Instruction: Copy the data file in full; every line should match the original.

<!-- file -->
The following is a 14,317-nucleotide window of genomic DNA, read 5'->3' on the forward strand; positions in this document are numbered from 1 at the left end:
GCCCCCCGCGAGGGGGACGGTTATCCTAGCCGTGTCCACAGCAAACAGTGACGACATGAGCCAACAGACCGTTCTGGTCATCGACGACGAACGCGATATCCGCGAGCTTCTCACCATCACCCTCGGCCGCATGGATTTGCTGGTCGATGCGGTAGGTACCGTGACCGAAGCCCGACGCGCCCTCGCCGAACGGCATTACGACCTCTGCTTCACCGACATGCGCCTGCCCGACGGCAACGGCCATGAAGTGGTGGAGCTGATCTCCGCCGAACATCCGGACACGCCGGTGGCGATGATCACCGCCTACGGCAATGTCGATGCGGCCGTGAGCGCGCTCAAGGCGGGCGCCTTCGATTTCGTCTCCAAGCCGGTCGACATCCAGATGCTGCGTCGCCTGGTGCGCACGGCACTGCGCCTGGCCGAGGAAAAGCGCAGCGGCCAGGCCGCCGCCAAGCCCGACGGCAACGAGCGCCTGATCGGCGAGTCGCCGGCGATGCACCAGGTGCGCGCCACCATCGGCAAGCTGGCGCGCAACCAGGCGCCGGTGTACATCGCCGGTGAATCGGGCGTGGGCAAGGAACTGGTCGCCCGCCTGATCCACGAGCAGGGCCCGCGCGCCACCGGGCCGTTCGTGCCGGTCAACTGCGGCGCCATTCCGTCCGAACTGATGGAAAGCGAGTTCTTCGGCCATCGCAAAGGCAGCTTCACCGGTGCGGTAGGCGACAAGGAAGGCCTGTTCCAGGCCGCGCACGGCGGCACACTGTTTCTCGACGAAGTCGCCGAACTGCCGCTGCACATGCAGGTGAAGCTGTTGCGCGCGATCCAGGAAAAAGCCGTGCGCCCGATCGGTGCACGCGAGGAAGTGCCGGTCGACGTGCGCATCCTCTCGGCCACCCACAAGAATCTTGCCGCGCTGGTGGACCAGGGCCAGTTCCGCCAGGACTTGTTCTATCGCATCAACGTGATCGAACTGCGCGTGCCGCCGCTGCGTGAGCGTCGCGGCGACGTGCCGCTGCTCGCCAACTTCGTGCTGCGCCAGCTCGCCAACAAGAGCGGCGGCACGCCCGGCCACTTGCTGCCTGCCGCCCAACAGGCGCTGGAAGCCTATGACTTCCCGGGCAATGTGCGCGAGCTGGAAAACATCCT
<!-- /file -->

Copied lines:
The following is a 14,317-nucleotide window of genomic DNA, read 5'->3' on the forward strand; positions in this document are numbered from 1 at the left end:
GCCCCCCGCGAGGGGGACGGTTATCCTAGCCGTGTCCACAGCAAACAGTGACGACATGAGCCAACAGACCGTTCTGGTCATCGACGACGAACGCGATATCCGCGAGCTTCTCACCATCACCCTCGGCCGCATGGATTTGCTGGTCGATGCGGTAGGTACCGTGACCGAAGCCCGACGCGCCCTCGCCGAACGGCATTACGACCTCTGCTTCACCGACATGCGCCTGCCCGACGGCAACGGCCATGAAGTGGTGGAGCTGATCTCCGCCGAACATCCGGACACGCCGGTGGCGATGATCACCGCCTACGGCAATGTCGATGCGGCCGTGAGCGCGCTCAAGGCGGGCGCCTTCGATTTCGTCTCCAAGCCGGTCGACATCCAGATGCTGCGTCGCCTGGTGCGCACGGCACTGCGCCTGGCCGAGGAAAAGCGCAGCGGCCAGGCCGCCGCCAAGCCCGACGGCAACGAGCGCCTGATCGGCGAGTCGCCGGCGATGCACCAGGTGCGCGCCACCATCGGCAAGCTGGCGCGCAACCAGGCGCCGGTGTACATCGCCGGTGAATCGGGCGTGGGCAAGGAACTGGTCGCCCGCCTGATCCACGAGCAGGGCCCGCGCGCCACCGGGCCGTTCGTGCCGGTCAACTGCGGCGCCATTCCGTCCGAACTGATGGAAAGCGAGTTCTTCGGCCATCGCAAAGGCAGCTTCACCGGTGCGGTAGGCGACAAGGAAGGCCTGTTCCAGGCCGCGCACGGCGGCACACTGTTTCTCGACGAAGTCGCCGAACTGCCGCTGCACATGCAGGTGAAGCTGTTGCGCGCGATCCAGGAAAAAGCCGTGCGCCCGATCGGTGCACGCGAGGAAGTGCCGGTCGACGTGCGCATCCTCTCGGCCACCCACAAGAATCTTGCCGCGCTGGTGGACCAGGGCCAGTTCCGCCAGGACTTGTTCTATCGCATCAACGTGATCGAACTGCGCGTGCCGCCGCTGCGTGAGCGTCGCGGCGACGTGCCGCTGCTCGCCAACTTCGTGCTGCGCCAGCTCGCCAACAAGAGCGGCGGCACGCCCGGCCACTTGCTGCCTGCCGCCCAACAGGCGCTGGAAGCCTATGACTTCCCGGGCAATGTGCGCGAGCTGGAAAACATCCT